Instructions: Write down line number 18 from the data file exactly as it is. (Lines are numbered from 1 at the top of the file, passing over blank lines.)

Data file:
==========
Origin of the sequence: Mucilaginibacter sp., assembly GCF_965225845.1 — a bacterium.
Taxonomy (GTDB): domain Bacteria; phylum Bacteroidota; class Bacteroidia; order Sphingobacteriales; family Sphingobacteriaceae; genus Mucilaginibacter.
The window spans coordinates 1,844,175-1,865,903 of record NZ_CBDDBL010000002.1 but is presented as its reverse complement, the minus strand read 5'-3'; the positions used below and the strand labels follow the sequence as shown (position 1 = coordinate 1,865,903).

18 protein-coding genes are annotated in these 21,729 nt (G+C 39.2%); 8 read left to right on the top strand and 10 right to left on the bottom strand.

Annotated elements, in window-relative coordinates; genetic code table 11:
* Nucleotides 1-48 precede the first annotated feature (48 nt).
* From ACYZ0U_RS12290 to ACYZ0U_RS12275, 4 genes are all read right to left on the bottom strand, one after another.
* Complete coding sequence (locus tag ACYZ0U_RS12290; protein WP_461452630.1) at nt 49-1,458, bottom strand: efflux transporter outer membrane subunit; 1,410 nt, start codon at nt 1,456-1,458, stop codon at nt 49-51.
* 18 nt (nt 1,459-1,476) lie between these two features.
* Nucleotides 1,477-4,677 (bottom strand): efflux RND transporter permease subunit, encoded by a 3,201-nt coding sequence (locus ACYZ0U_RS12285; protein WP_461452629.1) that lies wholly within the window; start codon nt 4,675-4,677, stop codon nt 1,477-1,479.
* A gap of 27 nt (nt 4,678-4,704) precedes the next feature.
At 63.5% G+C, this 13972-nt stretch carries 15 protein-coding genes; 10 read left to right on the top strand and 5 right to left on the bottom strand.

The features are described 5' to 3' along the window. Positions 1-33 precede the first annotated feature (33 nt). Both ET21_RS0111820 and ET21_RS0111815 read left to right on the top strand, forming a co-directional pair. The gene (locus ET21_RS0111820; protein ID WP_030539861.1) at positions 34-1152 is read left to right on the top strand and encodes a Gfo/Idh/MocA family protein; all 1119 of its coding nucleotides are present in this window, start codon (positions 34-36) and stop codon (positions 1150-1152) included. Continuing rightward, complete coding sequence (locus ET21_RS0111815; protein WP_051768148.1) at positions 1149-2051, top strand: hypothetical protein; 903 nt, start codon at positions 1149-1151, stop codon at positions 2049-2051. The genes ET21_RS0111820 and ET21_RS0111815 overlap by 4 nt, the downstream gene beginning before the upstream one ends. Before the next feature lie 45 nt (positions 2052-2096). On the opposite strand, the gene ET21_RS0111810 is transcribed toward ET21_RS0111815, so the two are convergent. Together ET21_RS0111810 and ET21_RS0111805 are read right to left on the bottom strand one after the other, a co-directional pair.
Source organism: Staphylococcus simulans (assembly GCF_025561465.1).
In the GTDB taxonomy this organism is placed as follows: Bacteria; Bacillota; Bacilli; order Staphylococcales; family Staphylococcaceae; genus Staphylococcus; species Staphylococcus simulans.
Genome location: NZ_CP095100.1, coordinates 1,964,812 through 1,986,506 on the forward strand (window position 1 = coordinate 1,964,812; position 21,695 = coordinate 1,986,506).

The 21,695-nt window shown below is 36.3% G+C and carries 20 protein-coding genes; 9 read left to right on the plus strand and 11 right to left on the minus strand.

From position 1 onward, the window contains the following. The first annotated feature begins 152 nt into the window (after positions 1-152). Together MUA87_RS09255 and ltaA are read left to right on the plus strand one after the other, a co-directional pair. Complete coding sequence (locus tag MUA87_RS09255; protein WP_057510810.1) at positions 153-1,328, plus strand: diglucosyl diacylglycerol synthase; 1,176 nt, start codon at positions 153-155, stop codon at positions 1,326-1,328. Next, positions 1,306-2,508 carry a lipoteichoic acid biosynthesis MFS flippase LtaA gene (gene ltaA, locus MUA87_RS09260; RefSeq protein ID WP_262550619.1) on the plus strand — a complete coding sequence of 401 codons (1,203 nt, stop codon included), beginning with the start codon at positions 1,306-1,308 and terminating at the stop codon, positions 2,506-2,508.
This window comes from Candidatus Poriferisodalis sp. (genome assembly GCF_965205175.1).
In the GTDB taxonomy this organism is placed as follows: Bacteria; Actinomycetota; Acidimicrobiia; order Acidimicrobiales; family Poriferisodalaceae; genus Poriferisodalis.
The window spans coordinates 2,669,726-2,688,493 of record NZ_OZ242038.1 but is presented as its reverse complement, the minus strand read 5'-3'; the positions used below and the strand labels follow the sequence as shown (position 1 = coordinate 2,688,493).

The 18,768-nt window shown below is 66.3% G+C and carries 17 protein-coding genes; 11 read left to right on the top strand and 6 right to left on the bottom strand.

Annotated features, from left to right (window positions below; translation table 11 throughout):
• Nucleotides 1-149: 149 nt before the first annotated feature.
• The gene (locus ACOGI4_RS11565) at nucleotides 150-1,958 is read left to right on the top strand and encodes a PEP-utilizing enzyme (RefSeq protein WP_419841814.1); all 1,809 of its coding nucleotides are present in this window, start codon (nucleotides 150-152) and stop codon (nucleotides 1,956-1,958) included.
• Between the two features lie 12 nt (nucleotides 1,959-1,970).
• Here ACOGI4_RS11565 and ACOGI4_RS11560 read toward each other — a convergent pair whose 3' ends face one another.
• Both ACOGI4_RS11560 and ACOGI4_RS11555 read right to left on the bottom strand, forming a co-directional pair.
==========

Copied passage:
From position 1 onward, the window contains the following. The first annotated feature begins 152 nt into the window (after positions 1-152). Together MUA87_RS09255 and ltaA are read left to right on the plus strand one after the other, a co-directional pair. Complete coding sequence (locus tag MUA87_RS09255; protein WP_057510810.1) at positions 153-1,328, plus strand: diglucosyl diacylglycerol synthase; 1,176 nt, start codon at positions 153-155, stop codon at positions 1,326-1,328. Next, positions 1,306-2,508 carry a lipoteichoic acid biosynthesis MFS flippase LtaA gene (gene ltaA, locus MUA87_RS09260; RefSeq protein ID WP_262550619.1) on the plus strand — a complete coding sequence of 401 codons (1,203 nt, stop codon included), beginning with the start codon at positions 1,306-1,308 and terminating at the stop codon, positions 2,506-2,508.